The behavioural response system designed for protection
and survival (AL System) predominated over a system (DCML
System) designed to allow the organism respond to spatialtemporal
qualities of the tactile stimuli (Ayres, 1972, p.215) .
Most of the AL pathways project into brain structures responsible
for emotional tone and autonomic regulation, therefore, tactile
defensive behaviours shown by children may be linked to
correlations among these structures. It is composed of different
pathways that function mainly to detect light touch, crude touch,
pain and temperature which are protective in nature as opposed
by DCML pathway which is discriminative in nature.
The pathways from the receptor site projections reach up
to DRG. From here central processes from neurons reach the
dorsal root of spinal cord. Many fibers reach the dorsal horn of
the spinal cord called the tract of Lissauer. Most fibers synapse
here with substantia gelatinosa, located in the dorsal horn of the
Spinal Cord. These axons then decussate in the anterior white
commissure of the spinal cord within several segments of their
origin. After synapsing here most of neurons ascend in brain
stem, VPL of Thalamus, Reticular Formation forming the Second
orders neurons. These fibers from VPL of thalamus forming third order neurons terminate into the primary somatosensory
cortex (Brodmann’s areas 3, 1, 2 of the postcentral gyrus) into
These fibers also project to reticular system, preaqua-ductal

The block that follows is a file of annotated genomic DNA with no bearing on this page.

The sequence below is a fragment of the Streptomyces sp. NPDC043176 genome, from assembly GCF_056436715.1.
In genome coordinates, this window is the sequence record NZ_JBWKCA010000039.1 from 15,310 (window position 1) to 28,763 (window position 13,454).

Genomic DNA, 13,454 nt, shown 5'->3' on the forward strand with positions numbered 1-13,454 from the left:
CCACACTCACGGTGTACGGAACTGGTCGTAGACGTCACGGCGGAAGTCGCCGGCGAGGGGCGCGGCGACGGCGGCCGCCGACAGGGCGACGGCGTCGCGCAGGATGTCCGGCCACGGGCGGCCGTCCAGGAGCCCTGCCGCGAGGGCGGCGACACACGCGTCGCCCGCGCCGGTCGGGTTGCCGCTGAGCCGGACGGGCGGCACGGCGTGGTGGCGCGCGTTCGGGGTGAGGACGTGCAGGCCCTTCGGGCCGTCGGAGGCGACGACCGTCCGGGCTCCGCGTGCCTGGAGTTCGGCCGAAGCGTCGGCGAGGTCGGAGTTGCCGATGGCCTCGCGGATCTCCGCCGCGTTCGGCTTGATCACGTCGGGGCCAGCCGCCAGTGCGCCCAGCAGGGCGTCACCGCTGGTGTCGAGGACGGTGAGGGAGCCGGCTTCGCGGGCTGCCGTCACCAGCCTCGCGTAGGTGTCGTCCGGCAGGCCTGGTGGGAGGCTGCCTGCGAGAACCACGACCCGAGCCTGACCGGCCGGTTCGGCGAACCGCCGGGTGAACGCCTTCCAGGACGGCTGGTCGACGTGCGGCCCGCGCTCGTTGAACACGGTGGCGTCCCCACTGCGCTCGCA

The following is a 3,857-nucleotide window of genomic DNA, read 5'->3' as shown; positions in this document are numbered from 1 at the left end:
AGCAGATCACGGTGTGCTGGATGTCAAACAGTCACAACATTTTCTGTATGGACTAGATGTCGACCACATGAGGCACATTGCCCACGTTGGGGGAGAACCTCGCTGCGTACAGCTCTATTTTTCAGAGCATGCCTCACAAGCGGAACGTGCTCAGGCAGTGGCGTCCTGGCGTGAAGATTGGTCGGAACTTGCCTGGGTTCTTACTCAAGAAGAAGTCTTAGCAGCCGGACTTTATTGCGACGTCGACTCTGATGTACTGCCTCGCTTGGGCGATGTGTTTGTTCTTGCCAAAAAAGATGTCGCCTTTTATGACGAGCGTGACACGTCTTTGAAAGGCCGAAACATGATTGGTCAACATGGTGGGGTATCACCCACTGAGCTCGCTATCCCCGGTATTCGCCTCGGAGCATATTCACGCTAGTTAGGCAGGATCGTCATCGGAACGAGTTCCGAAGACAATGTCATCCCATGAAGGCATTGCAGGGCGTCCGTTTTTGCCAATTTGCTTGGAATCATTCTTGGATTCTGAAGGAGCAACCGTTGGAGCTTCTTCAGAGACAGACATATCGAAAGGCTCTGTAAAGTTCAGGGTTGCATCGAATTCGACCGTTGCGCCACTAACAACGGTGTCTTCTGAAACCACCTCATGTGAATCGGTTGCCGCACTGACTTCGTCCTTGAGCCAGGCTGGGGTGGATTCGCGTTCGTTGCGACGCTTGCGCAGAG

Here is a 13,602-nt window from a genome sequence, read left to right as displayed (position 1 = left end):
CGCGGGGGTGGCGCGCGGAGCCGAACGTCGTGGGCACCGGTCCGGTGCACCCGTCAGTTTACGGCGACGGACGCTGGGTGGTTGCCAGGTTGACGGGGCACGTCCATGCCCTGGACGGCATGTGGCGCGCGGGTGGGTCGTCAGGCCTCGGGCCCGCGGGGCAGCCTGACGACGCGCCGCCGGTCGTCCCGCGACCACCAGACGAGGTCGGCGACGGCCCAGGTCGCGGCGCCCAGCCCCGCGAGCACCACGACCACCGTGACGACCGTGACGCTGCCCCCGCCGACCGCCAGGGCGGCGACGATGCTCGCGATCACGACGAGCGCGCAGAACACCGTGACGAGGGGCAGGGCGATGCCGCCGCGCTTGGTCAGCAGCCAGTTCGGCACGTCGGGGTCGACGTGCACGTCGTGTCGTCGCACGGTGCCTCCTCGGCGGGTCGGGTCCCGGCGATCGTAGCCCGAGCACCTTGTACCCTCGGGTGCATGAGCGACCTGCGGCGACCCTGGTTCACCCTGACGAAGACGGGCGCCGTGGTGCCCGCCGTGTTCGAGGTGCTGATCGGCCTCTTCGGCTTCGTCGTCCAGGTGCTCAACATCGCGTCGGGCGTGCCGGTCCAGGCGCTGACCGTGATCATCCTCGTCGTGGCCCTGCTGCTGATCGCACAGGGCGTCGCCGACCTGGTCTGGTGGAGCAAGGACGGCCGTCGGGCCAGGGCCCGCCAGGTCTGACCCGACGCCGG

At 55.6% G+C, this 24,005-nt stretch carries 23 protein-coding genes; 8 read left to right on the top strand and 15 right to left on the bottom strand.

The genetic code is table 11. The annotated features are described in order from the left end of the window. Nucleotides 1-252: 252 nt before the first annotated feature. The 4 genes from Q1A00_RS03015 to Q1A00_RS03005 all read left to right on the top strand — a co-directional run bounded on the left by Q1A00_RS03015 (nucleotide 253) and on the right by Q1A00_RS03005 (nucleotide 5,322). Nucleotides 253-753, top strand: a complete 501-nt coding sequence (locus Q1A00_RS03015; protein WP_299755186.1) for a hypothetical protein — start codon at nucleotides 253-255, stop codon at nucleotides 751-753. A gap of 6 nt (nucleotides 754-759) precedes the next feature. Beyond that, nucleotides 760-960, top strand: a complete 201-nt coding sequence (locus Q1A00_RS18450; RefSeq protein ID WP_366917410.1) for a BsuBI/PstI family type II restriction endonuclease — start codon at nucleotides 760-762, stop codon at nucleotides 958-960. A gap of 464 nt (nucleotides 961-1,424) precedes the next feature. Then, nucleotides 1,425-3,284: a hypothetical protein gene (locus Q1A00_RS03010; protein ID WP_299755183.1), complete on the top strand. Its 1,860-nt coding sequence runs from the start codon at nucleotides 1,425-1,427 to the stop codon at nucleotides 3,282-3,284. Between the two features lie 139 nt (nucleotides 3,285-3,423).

area, which is, connected to limbic system via hypothalamus,
hypothalamic and tectum areas. Projections to the tectum are
associated with pain reception. VPL receives projections from
DCML and AL and hence important center for interaction.
However, it is assumed that DCML input is inhibited, due to
which light touch is seen as aversive . Children who display
aversions on being touched, on their face or while hair washing
as well as preference to stand in the end of line so as to avoid
touch from other pupils, it may be reasoned due to tactile
The neurophysiological basis for this behaviour can be
defined based on trigeminal pathway as it is responsible for
carrying information on the face. The sensory information travels
from face into trigeminal ganglion, axons project to the pons and
spinal cord where they ascend and descend before synapsing.
Projections take place in sensory nucleus and in Trigeminal
nerve, which carries pain, temperature and non-discriminative
touch from face and mouth to the CNS. To conclude, the fibers
project into ventral posterior lateral (VPL) nucleus and then
primary somatosensory cortex where there is large presentation
of mouth .